A note to my Mother on International Women’s Day
My mother always said to never quit your day job. She should know, she’s a divorce attorney. For over thirty years, she has seen firsthand what happens when wives and mothers give up their careers and lose everything when a marriage collapses. After seeing the worst of humanity splash across the court room, she still manages to commute back and forth into Manhattan to make a meaningful difference in people’s lives and bring some dignity to the messy, complicated business of healing torn families. She’s going to be 65 in June, and has no intention of retiring anytime soon.
Growing up in a suburban town with lots of yuppy Mommies who didn’t work full-time made things a little tense. At a young age we could pick up on the subtle, passive aggressive cues that the other Moms judged my mother. The “stay at homes” envied her dedication and professionalism and regarded the employment of nannies as somehow detrimental to our development. And the guilt. For every field trip or ride home from school she may have missed, the early sense of #FOMO would build and froth into a frenzy we could not fathom. For the record: raising 3 young girls and still working 40-60 hour weeks as an attorney protecting women’s, children’s, and minority rights deserves a goddamn medal, not the sneers of wannabe interior decorators feeding their kids soy muffins.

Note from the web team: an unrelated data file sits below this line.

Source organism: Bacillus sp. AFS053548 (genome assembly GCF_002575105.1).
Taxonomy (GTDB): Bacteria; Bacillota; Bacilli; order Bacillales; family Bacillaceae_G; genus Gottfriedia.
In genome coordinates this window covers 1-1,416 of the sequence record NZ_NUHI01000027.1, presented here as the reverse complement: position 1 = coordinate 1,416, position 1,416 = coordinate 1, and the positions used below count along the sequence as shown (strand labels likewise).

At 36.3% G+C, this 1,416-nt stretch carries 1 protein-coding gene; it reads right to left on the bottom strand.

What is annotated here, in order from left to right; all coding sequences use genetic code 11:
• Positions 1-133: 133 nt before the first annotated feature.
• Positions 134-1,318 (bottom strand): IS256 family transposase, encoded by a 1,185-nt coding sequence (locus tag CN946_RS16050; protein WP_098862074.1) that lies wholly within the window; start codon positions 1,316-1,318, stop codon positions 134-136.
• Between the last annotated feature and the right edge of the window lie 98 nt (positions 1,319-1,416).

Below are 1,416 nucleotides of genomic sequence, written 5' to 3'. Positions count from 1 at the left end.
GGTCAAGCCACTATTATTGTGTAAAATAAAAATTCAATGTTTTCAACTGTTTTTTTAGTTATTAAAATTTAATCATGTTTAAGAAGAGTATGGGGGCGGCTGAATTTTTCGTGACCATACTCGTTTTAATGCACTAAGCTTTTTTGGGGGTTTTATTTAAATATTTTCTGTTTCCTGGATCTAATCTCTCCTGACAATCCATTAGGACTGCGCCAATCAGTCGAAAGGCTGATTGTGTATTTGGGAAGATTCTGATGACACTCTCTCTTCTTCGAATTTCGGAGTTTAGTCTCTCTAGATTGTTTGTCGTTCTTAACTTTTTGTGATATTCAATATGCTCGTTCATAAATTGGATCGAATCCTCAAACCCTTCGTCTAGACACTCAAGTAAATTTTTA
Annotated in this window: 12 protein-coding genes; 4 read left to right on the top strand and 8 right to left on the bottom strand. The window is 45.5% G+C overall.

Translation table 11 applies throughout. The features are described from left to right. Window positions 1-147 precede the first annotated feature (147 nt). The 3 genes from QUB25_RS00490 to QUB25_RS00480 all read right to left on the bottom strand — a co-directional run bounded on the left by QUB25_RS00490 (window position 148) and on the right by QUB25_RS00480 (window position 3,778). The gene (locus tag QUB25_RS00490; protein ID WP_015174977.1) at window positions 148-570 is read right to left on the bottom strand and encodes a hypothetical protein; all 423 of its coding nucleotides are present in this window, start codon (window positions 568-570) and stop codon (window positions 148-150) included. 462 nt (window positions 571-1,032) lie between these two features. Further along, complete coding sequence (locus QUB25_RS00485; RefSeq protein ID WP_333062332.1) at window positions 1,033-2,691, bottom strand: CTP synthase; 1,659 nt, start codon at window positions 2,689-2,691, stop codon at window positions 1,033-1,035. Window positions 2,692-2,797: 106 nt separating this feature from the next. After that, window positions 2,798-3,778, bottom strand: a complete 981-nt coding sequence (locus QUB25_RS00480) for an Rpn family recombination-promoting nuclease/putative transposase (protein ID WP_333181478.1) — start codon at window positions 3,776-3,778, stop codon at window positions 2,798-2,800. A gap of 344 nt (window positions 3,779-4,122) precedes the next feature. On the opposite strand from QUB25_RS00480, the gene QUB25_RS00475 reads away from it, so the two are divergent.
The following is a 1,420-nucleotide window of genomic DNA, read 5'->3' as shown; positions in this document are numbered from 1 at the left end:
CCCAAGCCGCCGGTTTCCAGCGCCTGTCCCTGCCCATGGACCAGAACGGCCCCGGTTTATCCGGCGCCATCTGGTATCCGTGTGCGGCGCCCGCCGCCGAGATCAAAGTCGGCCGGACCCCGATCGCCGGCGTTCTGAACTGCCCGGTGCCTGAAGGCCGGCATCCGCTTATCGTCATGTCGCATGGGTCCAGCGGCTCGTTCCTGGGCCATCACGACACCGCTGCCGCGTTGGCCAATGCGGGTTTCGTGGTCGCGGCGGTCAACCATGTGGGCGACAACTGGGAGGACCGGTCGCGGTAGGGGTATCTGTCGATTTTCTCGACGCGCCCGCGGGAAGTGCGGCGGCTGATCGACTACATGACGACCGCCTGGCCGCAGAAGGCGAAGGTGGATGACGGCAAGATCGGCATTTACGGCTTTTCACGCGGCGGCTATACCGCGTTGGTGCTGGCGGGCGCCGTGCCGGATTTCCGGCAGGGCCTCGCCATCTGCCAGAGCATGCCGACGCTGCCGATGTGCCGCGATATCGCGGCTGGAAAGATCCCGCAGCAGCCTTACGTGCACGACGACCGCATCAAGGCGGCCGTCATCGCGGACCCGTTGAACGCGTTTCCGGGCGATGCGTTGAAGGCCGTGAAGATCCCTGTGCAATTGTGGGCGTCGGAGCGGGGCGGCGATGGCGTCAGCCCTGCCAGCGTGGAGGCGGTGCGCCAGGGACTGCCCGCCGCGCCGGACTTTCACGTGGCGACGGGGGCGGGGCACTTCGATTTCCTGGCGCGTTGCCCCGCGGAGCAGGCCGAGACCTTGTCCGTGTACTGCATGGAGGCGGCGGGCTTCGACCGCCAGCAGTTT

What I hope Mom realizes is that her enduring sense of responsibility to set a strong example of female empowerment was worth it.
All the times she got to show up for play rehearsal or a tennis practice (which was actually quite often) mattered that much more because I knew she had to sacrifice to be there. To this day, I can still replay the anticipatory minutes leading up the moment when we got to pick her up at the train station after work; the sunset heightening the arrival of the train pulling in, and rushing to greet my parents down the platform – these are some of the happiest of my childhood memories.
Mom tells stories about her adventures living with her Grandparents that always put a positive spin on the sad circumstances surrounding her own upbringing – these were the stories of “Little Lindsay,” getting chased by a Bee, running away in pursuit of ice pops, and spending QT with a caring Grandpa who always promoted kindness… and wit. My mother went from being an often-neglected only child of a Single Mother (in the 50’s and 60’s) in Western Pennsylvania to become a Bryn Mawr College-educated lawyer and a fabulous mother, beating incredible odds and enduring unspeakable losses in the process. My sisters and I are lucky to be a product of her story. She raised us to be kind and grateful, something that seems more important now than ever before.Little Lindsay has left a big mark.
I showed up to my office today in a fancy New York high rise to a corporate job that is truly fulfilling. While Mom and I (and the rest of the non-douchebag universe) are still devastated that our champion in not sitting in the Oval Office where she rightfully belongs, we honor the sacrifices and importance of women on the job everywhere by showing up and doing the best work that we can.
Here’s to international women’s day – and not quitting our day jobs.